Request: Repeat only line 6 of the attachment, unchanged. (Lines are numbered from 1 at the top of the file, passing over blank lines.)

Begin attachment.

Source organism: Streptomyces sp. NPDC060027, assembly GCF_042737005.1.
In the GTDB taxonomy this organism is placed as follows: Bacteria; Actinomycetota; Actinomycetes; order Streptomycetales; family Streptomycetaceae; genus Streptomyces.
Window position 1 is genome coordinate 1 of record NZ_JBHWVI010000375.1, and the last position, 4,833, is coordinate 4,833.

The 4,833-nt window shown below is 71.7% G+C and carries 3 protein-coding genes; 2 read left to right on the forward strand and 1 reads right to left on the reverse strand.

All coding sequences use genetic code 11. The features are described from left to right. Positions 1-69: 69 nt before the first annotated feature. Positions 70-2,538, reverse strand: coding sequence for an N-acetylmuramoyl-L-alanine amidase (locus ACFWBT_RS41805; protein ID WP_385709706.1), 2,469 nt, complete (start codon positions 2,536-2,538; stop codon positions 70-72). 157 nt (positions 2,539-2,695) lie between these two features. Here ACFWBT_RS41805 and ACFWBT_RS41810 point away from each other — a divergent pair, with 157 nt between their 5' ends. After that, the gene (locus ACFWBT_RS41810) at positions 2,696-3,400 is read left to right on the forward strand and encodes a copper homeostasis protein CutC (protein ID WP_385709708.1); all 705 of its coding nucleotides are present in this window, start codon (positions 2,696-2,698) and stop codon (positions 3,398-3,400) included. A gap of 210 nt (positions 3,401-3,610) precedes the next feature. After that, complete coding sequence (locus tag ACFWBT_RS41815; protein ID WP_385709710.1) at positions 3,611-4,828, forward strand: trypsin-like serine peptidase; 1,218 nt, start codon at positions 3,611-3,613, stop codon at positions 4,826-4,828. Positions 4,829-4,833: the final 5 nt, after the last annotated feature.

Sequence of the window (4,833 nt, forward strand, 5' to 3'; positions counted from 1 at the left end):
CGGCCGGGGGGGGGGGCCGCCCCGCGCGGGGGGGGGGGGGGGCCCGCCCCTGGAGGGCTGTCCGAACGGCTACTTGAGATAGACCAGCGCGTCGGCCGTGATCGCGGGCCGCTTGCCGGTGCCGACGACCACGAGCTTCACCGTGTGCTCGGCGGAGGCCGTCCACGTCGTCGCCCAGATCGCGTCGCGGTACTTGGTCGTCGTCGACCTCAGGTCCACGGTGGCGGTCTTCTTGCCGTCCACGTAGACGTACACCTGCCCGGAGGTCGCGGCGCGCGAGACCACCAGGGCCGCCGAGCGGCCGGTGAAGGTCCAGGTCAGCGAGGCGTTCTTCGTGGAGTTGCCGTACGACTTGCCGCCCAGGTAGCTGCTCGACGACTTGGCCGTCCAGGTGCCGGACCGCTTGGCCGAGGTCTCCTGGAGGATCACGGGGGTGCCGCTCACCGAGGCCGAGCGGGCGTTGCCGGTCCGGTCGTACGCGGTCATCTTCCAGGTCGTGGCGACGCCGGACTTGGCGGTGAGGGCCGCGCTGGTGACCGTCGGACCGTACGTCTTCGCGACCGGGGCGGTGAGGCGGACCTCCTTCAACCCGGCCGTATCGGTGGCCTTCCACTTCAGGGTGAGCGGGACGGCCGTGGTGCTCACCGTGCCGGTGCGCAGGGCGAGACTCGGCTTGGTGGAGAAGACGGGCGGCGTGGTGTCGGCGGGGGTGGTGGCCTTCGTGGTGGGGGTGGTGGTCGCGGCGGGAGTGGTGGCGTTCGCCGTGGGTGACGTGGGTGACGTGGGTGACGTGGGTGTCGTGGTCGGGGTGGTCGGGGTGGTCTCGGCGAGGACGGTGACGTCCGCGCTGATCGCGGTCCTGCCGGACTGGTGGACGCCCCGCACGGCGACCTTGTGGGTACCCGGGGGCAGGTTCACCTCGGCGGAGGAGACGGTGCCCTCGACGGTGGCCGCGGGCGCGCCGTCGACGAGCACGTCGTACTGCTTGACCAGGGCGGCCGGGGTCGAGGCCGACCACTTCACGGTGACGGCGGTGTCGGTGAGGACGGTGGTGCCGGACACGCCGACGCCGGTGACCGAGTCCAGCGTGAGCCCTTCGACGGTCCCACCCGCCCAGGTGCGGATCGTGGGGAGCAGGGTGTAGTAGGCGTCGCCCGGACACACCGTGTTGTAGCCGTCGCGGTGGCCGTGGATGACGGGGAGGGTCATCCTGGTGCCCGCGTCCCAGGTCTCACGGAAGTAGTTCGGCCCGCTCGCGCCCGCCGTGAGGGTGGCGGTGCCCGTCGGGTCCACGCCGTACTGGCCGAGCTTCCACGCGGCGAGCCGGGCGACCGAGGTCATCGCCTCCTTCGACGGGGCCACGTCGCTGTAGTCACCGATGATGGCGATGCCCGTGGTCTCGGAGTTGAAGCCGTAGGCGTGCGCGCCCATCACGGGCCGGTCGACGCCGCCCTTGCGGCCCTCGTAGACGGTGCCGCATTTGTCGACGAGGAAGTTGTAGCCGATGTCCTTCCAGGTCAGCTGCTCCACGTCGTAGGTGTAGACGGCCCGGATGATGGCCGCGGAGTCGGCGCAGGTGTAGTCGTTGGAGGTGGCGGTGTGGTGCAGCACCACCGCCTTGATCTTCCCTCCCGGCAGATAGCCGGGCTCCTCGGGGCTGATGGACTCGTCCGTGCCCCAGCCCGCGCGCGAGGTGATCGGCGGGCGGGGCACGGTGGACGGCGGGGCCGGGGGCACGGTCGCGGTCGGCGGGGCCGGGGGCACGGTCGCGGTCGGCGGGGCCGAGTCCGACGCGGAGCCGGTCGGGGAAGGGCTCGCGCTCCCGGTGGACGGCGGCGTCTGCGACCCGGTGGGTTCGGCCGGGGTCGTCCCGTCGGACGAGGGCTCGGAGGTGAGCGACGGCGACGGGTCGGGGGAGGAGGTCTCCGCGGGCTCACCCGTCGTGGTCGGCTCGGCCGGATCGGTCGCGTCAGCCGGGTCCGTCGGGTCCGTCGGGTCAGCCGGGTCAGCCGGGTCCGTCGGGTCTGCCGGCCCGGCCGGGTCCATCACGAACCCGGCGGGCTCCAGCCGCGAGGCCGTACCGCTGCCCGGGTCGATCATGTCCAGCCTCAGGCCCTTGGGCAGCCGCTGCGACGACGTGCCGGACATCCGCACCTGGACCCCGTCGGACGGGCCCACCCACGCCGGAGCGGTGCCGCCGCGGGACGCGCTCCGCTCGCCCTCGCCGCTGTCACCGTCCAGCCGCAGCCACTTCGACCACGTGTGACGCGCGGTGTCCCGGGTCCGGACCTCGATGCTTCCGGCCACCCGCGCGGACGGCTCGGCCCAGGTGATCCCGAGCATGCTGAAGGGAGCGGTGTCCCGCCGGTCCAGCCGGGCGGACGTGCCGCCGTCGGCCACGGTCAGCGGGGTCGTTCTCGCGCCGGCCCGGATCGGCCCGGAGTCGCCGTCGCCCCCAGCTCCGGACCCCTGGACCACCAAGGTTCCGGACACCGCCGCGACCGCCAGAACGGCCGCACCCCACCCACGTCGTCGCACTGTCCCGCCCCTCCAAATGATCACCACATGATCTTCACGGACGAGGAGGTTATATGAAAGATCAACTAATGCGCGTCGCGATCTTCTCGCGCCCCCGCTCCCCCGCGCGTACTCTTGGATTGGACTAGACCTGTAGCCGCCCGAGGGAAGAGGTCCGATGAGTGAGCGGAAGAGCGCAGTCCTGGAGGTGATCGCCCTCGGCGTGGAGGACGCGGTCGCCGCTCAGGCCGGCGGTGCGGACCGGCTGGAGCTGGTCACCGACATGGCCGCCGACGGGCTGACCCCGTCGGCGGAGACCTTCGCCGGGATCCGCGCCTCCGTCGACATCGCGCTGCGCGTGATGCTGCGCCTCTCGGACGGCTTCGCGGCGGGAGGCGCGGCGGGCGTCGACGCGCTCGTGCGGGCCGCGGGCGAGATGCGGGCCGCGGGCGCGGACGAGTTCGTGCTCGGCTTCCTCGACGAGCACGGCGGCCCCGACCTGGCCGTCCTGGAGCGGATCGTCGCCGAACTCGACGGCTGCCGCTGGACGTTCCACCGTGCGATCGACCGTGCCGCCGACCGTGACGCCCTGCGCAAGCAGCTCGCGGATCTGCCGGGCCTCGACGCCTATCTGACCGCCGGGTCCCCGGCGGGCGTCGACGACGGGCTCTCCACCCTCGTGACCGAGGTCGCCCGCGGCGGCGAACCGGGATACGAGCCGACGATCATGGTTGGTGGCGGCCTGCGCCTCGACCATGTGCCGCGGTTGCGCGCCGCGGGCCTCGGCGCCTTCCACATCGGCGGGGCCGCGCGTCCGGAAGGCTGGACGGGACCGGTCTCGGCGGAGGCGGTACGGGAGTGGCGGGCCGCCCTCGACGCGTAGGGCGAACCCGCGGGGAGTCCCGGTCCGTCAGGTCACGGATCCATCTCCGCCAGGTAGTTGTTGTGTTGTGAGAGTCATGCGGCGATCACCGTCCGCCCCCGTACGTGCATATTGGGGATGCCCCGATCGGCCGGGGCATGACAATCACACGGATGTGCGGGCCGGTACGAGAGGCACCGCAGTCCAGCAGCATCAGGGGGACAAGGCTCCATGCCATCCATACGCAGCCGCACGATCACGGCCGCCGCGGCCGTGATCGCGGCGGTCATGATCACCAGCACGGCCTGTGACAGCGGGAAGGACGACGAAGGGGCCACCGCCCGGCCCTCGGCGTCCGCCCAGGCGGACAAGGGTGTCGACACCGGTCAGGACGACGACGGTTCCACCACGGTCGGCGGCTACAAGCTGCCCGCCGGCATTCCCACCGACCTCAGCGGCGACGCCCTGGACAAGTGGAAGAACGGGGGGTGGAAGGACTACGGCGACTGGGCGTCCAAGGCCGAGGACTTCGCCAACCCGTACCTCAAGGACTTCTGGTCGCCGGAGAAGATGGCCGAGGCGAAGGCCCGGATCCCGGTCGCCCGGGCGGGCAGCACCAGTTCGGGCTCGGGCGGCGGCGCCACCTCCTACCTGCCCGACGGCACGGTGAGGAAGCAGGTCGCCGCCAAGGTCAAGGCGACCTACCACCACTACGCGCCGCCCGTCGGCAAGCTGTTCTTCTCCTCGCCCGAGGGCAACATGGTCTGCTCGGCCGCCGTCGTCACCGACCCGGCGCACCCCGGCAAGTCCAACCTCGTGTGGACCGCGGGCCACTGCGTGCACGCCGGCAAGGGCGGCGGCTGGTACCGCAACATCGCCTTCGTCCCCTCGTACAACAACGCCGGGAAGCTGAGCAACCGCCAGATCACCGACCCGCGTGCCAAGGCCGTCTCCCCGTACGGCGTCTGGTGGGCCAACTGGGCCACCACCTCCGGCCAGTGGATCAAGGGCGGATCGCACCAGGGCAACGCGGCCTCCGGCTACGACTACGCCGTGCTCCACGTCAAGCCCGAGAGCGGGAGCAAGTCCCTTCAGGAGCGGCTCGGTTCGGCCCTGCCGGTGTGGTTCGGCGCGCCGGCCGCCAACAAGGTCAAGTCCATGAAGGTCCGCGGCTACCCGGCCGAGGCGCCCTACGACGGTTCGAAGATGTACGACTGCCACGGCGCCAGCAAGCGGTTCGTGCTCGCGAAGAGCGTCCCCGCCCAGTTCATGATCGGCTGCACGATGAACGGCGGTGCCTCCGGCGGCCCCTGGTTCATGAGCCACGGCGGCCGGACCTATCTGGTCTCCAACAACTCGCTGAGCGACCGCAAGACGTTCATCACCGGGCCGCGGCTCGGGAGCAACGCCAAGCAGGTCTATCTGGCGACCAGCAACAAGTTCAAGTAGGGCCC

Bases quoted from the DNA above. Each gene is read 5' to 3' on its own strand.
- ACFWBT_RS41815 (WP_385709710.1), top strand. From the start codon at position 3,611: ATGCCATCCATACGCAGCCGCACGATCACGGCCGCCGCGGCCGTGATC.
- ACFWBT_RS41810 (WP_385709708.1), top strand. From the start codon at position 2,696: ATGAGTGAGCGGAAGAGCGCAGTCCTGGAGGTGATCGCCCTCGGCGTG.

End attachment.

Sequence of the window (4,833 nt, forward strand, 5' to 3'; positions counted from 1 at the left end):